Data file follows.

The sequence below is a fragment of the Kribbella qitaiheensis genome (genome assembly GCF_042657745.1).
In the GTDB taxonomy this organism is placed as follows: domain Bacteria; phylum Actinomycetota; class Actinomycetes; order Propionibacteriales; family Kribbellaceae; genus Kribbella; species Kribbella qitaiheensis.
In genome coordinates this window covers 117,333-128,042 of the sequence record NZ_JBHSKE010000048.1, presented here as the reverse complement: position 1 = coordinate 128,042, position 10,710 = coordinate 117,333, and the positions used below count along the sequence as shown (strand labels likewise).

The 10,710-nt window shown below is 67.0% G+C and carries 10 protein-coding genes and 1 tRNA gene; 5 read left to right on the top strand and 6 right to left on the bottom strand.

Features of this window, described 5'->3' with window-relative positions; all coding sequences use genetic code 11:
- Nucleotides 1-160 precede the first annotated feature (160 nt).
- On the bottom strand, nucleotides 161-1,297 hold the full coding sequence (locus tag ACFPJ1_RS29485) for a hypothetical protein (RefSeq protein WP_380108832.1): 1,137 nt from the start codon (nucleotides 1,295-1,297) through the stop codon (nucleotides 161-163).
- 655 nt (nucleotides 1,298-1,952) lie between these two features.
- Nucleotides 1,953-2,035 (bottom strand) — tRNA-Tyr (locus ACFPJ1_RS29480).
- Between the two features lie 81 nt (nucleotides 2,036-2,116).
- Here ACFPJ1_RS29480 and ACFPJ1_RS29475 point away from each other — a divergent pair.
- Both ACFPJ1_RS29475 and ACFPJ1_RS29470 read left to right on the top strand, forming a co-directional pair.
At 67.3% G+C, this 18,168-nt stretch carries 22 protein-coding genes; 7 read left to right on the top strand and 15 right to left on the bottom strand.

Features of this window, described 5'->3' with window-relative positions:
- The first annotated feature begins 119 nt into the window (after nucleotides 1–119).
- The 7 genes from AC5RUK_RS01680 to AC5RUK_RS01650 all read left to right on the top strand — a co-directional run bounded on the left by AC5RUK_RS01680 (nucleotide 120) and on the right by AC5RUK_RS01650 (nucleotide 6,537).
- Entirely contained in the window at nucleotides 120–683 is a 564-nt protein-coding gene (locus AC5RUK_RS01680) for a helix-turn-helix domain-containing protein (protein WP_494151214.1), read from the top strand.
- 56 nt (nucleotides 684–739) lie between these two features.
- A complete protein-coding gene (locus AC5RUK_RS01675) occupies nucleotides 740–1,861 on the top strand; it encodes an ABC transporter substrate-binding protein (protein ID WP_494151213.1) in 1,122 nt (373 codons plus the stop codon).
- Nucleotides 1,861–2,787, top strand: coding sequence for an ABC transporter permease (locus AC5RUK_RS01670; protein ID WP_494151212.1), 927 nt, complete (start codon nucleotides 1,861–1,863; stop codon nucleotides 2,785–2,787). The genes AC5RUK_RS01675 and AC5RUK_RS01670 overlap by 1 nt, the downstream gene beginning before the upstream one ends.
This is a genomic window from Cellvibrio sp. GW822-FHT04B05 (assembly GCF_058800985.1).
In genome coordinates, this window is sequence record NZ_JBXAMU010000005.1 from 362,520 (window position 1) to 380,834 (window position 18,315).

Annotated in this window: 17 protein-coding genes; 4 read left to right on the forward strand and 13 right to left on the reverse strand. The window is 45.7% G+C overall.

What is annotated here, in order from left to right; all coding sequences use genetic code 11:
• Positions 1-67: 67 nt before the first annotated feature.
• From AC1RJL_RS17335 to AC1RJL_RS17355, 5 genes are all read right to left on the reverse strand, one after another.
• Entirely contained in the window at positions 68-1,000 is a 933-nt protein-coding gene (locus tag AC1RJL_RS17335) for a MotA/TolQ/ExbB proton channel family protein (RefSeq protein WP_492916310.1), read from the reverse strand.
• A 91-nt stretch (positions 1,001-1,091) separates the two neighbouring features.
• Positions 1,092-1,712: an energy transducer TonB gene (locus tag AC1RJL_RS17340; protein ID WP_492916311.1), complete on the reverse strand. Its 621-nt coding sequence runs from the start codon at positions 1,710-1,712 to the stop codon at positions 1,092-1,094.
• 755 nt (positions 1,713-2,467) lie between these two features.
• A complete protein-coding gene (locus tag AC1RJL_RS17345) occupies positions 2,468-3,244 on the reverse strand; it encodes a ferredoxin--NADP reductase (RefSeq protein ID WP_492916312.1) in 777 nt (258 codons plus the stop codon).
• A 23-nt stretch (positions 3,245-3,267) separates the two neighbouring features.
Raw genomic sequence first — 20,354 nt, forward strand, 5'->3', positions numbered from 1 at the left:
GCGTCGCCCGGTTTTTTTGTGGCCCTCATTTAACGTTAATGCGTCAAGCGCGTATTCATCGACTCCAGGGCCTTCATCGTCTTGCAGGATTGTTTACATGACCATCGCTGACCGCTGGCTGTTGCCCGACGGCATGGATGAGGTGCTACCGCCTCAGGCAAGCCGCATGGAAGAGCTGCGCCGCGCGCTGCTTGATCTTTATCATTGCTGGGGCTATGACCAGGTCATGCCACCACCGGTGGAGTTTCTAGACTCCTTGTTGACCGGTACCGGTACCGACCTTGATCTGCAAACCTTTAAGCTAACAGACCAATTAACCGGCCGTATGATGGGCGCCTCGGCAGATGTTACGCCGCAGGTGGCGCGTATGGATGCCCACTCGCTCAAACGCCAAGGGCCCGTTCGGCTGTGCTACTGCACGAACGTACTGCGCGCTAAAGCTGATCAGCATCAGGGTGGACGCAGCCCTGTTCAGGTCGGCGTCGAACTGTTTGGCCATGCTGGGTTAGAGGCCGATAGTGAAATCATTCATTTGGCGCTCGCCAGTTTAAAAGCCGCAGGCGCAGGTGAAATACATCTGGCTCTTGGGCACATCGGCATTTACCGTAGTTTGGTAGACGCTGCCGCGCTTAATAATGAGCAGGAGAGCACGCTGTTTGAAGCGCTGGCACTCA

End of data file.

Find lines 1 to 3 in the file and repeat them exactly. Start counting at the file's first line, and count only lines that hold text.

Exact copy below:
The sequence below is a fragment of the Kribbella qitaiheensis genome (genome assembly GCF_042657745.1).
In the GTDB taxonomy this organism is placed as follows: domain Bacteria; phylum Actinomycetota; class Actinomycetes; order Propionibacteriales; family Kribbellaceae; genus Kribbella; species Kribbella qitaiheensis.
In genome coordinates this window covers 117,333-128,042 of the sequence record NZ_JBHSKE010000048.1, presented here as the reverse complement: position 1 = coordinate 128,042, position 10,710 = coordinate 117,333, and the positions used below count along the sequence as shown (strand labels likewise).